On foreign policy, Correa commented on Ecuador’s relations with its neighbor Colombia. Correa stressed Ecuador’s interest in staying uninvolved in internal conflict in Colombia.  In October 2006, Correa added that he would “pursue and capture” FARC (Revolutionary Armed Forces of Colombia) members if they enter Ecuador.  He also declared that he condemns their kidnappings, violations of human rights and bombings.  Later, during his presidency, Colombia’s police accused Correa of ties with the FARC. Correa denied the accusations.

Correa also commented on Ecuadorian-Venezuelan relations.  In August 2006, Correa told the Ecuadorian press that he is not part of the Venezuelan Bolivarian movement, although he considers Hugo Chávez a personal friend.

In addition to his platform on economic and social policy, Correa’s ability to communicate with Ecuador’s indigenous population in their own language also differentiated him from the other presidential candidates. He learned Quichua (a native language) in his youth during a year he spent volunteering in a remote highland town.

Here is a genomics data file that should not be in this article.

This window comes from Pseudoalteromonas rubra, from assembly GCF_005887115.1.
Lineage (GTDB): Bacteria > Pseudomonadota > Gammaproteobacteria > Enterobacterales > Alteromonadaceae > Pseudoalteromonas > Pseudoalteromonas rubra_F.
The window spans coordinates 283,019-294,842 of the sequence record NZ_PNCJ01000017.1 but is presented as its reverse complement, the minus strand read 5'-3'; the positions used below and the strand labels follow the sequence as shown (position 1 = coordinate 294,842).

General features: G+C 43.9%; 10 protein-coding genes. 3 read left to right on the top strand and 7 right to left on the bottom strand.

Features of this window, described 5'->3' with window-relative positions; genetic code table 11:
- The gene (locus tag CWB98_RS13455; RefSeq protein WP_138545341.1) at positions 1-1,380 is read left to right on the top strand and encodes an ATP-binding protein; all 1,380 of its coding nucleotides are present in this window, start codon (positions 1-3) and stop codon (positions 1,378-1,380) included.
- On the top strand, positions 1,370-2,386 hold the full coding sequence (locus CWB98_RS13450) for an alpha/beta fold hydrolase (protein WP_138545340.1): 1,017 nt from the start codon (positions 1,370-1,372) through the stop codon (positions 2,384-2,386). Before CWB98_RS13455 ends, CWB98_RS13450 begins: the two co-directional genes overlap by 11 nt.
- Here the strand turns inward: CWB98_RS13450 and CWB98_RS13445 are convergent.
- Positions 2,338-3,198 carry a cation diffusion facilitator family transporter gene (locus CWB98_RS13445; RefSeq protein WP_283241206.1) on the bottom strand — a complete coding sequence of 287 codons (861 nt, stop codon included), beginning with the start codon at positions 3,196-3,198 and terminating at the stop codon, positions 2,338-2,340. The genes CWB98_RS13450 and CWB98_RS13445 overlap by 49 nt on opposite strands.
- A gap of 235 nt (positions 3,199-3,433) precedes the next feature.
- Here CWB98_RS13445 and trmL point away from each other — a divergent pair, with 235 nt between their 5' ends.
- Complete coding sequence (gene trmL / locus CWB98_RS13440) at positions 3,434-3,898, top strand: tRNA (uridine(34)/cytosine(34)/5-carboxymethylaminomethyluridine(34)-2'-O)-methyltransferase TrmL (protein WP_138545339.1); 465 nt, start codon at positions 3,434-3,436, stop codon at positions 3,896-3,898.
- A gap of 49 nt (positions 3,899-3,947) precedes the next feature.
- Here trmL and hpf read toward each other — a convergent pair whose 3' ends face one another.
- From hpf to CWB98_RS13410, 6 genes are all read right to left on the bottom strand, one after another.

http://www.juventudrebelde.co.cu/international/2009-01-09/rafael-vicente-correa-delgado-biography / 

Ecuador

Although Ecuador marked 25 years of civilian governance in 2004, the period has been marred by political instability. Protests in Quito have contributed to the mid-term ouster of Ecuador’s last three democratically elected Presidents. In September 2008, voters approved a new constitution; Ecuador’s twentieth since gaining independence. General elections, under the new constitutional framework, were held in April 2009, and Correa was reelected.

 

Source:

The World Factbook. CIA. 12 January 2010 <https://www.cia.gov/library/publications/the-world-factbook/index.html>.

 


Colombia

Alvaro Uribe Velez

 

Álvaro Uribe Vélez, born 4 July 1952 in Medellín, is the 39th President of Colombia and is currently serving his second term in office. Before his current role in politics, Uribe was a lawyer. He studied law at the University of Antioquia and completed a post-graduate management program at Harvard University.[